The mastery of the English past tense isn’t a glamorous topic, not these days. That, however, is what Words and Rules is about and, as if to sweep any doubts away, Steven Pinker assures us of the subject’s importance: the study of the past tense is ‘the only case I know in which two great systems of Western thought may be tested and compared . . . like ordinary scientific hypotheses’. As for his own theory of the tense, it is ‘an opening statement in the latest round of a debate on how the mind works that has raged for centuries’ – this book never runs low on hubris or hyperbole.
The ‘two great systems’ are the rationalist and the empiricist. On the rationalist side, so far as linguistics is concerned, we have Chomsky, who believes that much of what we are able to do with language cannot be derived from experience, but must be innate, hidden somehow in our genes. In the enterprise known as generative linguistics, he and his colleagues have studied the elaborate system of rules and structures that make an ‘infinite use of finite means’ – Wilhelm von Humboldt’s description of the unbounded combinatorial power of language. According to Pinker, the dominance of rationalism in linguistics is now being challenged by the model of ‘connectionist networks’, the modern embodiment of empiricism. This model understands the mind as a massive collection of elementary, but intricately connected computing devices called artificial neurons, by analogy with the brain, a massive collection of real neurons. Our linguistic capabilities are acquired from what the network is exposed to: when a furry feline is seen at the same time as the sound ‘cat’ is heard, a link between the two is established. It is the intrusion into Chomsky’s generative linguistics of this new breed of empiricists that brings irregular English verbs into the limelight.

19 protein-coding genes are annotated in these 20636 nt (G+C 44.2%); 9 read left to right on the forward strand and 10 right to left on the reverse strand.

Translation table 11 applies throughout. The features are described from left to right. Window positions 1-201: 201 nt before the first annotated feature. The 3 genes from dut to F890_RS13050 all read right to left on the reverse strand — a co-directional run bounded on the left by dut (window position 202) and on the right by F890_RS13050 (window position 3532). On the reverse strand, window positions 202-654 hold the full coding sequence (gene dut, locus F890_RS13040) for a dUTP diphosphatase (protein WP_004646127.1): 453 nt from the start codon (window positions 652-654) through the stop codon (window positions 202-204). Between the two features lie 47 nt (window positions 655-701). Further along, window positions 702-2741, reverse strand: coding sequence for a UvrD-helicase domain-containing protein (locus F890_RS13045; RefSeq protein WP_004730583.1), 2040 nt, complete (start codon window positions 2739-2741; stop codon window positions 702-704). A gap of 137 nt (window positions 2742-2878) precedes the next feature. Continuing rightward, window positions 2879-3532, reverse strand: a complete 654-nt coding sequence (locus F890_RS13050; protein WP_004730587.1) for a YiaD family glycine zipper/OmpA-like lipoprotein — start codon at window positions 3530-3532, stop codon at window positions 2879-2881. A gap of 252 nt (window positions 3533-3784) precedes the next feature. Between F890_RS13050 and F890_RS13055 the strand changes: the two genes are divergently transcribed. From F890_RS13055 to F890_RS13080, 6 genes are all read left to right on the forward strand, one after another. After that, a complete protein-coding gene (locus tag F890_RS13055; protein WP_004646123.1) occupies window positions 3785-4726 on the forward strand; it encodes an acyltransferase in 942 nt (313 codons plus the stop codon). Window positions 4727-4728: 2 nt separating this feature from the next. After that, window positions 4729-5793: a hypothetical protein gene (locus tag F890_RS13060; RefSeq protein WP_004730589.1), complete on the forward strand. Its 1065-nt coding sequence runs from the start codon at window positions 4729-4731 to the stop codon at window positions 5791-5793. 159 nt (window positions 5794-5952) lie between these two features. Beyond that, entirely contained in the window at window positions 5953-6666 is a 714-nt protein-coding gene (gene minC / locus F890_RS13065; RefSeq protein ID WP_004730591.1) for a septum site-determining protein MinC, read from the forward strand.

In generative linguistics, the past tense of verbs has traditionally been accounted for by means of rules. Irregular verbs are grouped into classes, where special rules apply to modify the sound of the stem: for example, the past tense of deal, keep and lose results from adding a -t suffix and changing the quality of the vowel, giving usdel-t, kep-t and los-t. Other irregular verbs – sing-sang, sit-sat – change the stem vowel, but add no suffix; still others – hit, put – neither change the stem vowel nor add a suffix. Learning an irregular verb, therefore, involves learning what class it belongs to. If a verb doesn’t form its past tense by any of these means, it is picked up by the default rule that attaches an -ed suffix to the stem. The vast majority of English verbs are regular, on the lines of walk-walked.